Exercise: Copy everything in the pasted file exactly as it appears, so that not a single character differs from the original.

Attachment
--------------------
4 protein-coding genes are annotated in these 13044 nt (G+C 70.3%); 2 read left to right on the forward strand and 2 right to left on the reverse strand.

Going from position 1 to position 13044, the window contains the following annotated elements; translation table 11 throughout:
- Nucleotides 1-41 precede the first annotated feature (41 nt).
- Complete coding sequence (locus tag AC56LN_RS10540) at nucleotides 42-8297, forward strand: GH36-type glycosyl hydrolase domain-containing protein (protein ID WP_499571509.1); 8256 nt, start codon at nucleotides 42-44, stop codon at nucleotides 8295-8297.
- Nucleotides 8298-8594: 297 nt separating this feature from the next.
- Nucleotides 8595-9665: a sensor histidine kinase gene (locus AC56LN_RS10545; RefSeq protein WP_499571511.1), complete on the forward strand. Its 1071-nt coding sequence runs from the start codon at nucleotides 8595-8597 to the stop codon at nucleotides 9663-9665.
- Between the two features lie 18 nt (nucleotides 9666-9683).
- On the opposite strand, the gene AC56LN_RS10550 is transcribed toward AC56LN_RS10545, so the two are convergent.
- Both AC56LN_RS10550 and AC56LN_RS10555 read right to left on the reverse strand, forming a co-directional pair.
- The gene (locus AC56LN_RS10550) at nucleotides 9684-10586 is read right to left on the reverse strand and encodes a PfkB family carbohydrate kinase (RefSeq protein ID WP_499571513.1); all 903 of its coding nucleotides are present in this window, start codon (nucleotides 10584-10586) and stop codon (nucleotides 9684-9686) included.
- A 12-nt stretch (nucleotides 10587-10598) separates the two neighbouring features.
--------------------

4 protein-coding genes are annotated in these 13044 nt (G+C 70.3%); 2 read left to right on the forward strand and 2 right to left on the reverse strand.

Going from position 1 to position 13044, the window contains the following annotated elements; translation table 11 throughout:
- Nucleotides 1-41 precede the first annotated feature (41 nt).
- Complete coding sequence (locus tag AC56LN_RS10540) at nucleotides 42-8297, forward strand: GH36-type glycosyl hydrolase domain-containing protein (protein ID WP_499571509.1); 8256 nt, start codon at nucleotides 42-44, stop codon at nucleotides 8295-8297.
- Nucleotides 8298-8594: 297 nt separating this feature from the next.
- Nucleotides 8595-9665: a sensor histidine kinase gene (locus AC56LN_RS10545; RefSeq protein WP_499571511.1), complete on the forward strand. Its 1071-nt coding sequence runs from the start codon at nucleotides 8595-8597 to the stop codon at nucleotides 9663-9665.
- Between the two features lie 18 nt (nucleotides 9666-9683).
- On the opposite strand, the gene AC56LN_RS10550 is transcribed toward AC56LN_RS10545, so the two are convergent.
- Both AC56LN_RS10550 and AC56LN_RS10555 read right to left on the reverse strand, forming a co-directional pair.
- The gene (locus AC56LN_RS10550) at nucleotides 9684-10586 is read right to left on the reverse strand and encodes a PfkB family carbohydrate kinase (RefSeq protein ID WP_499571513.1); all 903 of its coding nucleotides are present in this window, start codon (nucleotides 10584-10586) and stop codon (nucleotides 9684-9686) included.
- A 12-nt stretch (nucleotides 10587-10598) separates the two neighbouring features.